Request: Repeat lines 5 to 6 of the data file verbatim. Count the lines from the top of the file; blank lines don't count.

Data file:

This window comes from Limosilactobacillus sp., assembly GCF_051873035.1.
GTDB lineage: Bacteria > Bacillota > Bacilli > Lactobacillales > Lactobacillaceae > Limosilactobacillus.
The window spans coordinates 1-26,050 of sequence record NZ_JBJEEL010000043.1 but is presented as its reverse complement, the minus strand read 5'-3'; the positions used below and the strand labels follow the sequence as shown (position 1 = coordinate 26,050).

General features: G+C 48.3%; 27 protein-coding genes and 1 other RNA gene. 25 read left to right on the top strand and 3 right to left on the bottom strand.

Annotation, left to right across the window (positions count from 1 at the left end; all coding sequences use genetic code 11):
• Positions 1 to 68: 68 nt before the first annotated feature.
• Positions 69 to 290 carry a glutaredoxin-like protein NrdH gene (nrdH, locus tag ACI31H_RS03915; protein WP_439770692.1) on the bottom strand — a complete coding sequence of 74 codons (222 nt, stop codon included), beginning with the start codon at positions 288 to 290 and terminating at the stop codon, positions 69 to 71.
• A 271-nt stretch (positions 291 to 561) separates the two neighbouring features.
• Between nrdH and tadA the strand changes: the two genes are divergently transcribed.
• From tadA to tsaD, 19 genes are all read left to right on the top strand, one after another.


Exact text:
Annotation, left to right across the window (positions count from 1 at the left end; all coding sequences use genetic code 11):
• Positions 1 to 68: 68 nt before the first annotated feature.